HJ-ED-DHJ

Oct. 9, 2006

Dynamics in Dassel are changing

By Kristen Miller
Staff Writer

The City of Dassel and Dassel Township have seen an increase in housing developments, but are maxed out when it comes to available commercial properties.

“Housing has been good,” said Dassel City Administrator, Miles McGrath.

This year, Dassel has had 18 to 20 new houses built within the city limits.

Dassel Township continues to grow at a faster rate than the city and has a greater population than the city itself.

“There has been a ton of growth along the lakes,” he added.

The lakes included in Dassel Township that have seen rapid growth are Big Swan, Spring Lake, Long Lake, Lake Arvilla and the northeast end of Lake Washington, according to McGrath.

McGrath believes a part of people’s motivation for moving to the Dassel area are the lakes and its hilly terrain.

“It’s a combination of things,” he said.

There are three major housing developments that continue to grow, including Summit Hills, north on Fifth Street; Martin Estates along Highway 15; and Highland Meadows on Highview Drive.

Currently, there are 200 lots available, which is a 10-year supply for the city, according to McGrath.

Because of this, the city will declare a moratorium and won’t be accepting any new preliminary plats until more city planning is done, he explained.

Even though residential is doing “reasonably well,” the manufacturing industry has had a loss.

The City of Dassel “is still reeling” from the loss of Miller Manufacturing, after it moved from Dassel to Glencoe, according to McGrath.

Now, the building stands empty.

“We hope to find something to utilize the building,” he said.

At the same time, Dassel is experiencing the need to provide small building lots.

“We don’t have the land available for building lots for manufacturing or any other type of industry,” McGrath said.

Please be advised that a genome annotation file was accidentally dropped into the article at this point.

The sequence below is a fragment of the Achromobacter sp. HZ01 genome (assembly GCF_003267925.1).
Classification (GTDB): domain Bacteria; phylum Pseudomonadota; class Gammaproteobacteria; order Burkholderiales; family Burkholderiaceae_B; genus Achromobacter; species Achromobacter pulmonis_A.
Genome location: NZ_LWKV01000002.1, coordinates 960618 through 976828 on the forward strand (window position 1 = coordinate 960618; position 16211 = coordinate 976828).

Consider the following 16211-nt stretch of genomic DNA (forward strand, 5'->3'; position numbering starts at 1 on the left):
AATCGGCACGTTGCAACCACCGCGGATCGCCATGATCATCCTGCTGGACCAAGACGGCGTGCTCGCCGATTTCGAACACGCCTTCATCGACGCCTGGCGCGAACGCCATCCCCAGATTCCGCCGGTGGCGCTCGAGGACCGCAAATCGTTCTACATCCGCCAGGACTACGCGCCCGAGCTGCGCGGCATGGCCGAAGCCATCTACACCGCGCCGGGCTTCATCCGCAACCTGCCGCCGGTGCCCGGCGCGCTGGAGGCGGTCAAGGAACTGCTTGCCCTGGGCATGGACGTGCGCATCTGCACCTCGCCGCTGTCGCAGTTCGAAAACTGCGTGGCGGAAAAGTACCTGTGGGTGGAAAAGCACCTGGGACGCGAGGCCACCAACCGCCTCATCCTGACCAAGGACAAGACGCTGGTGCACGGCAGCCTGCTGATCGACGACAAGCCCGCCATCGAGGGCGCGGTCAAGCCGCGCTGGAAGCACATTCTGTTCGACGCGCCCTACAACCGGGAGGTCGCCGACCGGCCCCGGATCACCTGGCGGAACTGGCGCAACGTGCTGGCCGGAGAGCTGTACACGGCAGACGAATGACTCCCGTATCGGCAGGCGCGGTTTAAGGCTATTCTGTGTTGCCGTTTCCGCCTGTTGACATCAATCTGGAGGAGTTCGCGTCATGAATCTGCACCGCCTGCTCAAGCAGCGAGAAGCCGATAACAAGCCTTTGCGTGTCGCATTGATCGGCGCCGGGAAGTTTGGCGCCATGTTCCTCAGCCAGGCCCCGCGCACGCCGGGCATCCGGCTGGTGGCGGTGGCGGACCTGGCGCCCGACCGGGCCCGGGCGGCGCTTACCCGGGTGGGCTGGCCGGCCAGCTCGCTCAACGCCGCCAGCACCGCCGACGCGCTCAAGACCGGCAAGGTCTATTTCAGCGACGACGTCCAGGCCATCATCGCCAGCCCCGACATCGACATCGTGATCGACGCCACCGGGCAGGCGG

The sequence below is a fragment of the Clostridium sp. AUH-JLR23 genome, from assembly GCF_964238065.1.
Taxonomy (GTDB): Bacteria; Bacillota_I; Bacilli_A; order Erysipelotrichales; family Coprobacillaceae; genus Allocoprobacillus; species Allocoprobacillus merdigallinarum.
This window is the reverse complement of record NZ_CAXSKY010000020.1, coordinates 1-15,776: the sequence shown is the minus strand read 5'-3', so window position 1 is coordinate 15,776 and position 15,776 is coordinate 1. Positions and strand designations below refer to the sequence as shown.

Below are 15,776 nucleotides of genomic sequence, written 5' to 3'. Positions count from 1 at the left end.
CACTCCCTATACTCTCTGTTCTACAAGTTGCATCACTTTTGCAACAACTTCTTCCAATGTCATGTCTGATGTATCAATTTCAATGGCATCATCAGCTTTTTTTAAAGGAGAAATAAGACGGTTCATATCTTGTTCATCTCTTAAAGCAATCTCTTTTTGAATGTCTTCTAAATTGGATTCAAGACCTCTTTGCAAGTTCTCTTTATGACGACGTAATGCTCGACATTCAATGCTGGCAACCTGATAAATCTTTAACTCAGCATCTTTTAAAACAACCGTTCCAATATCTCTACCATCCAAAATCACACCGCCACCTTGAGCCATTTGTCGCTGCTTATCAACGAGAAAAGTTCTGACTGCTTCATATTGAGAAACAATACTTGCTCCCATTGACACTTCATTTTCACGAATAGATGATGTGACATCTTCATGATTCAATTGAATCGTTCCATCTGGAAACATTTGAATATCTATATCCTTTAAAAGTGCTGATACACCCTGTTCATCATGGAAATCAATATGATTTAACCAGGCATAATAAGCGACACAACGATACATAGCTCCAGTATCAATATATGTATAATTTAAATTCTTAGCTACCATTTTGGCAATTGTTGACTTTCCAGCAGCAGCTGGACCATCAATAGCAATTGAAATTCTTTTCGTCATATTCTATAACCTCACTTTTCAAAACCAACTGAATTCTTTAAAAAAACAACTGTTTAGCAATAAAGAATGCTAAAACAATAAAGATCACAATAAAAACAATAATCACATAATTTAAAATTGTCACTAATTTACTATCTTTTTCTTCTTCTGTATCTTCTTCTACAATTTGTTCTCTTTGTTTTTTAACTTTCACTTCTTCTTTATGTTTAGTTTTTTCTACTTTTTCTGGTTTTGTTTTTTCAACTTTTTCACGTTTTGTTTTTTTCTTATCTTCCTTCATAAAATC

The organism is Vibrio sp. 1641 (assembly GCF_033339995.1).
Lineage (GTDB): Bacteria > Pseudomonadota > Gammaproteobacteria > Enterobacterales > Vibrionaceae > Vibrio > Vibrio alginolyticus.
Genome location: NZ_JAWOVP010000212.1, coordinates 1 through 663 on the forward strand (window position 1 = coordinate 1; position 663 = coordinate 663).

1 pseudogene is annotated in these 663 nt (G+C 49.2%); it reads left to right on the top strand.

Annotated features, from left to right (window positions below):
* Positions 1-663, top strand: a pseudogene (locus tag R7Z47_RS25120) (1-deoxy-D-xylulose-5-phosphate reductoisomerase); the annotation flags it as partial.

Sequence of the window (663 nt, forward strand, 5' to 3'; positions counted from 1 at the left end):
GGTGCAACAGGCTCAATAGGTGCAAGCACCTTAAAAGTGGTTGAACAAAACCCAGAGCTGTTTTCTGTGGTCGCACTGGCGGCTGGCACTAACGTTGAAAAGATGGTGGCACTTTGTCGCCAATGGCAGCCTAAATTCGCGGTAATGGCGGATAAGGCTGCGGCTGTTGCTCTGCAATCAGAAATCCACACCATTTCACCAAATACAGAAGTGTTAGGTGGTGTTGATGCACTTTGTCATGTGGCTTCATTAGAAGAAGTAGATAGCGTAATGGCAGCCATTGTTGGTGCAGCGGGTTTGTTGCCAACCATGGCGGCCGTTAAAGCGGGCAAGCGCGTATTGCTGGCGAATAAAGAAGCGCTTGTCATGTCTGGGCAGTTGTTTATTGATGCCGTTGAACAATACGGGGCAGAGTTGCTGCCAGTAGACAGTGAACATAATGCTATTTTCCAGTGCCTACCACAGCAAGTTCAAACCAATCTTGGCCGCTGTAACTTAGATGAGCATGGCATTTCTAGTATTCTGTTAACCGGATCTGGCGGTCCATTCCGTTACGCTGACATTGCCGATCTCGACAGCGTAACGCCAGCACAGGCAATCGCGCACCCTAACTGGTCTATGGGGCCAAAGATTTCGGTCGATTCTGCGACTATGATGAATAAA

There is a need for reasonably priced lots for companies to build and grow.

“There is none of that,” he said.

Dassel needs to find willing property owners with available land that isn’t cost-prohibitive, McGrath explained.

Currently, McGrath is working on making this possible. He has applied for a grant from the state to match local dollars to provide utility services for possible future land developments north on Highway 15.

Dassel has seen commercial growth on Highway 12 with the building of the new Meeker Memorial Clinic and the expansion of the Dassel Medical Center.

In the future, the Dassel Liquor store will be moving to the former A+ Sports and Marine building. Its lease will be up at the end of 2007, and it is in need of more space.

This coming spring, construction will begin on a Farmer’s State Bank branch along Highway 12.

Also, Custom Precision Technologies, a glass and optical components manufacturer that is currently located in Cokato, will be moving to Dassel.

“I’m glad to see a manufacturing company is willing to relocate to Dassel,” McGrath said.

McGrath has had inquiries about commercial development on the corner of Highway 15 and 12, such as a hotel or an assortment of businesses. The clinics have both inquired about that property as well, according to McGrath.

“They simply can’t afford the land,” he said.

With undeveloped land such as that, it costs more money, too, because the owner would have to build a road and get access to the city’s utilities, McGrath said.

“It’s not economically feasible,” he said.

Dassel is also missing a variety store, but McGrath explained that with Wal-mart coming to Litchfield, finding a market-driven store to compete would be difficult.

McGrath is also pleased to see older homes being renovated and updated, as well as the downtown area, which has seen some renovations and business re-openings, including a bakery opening yet this year.


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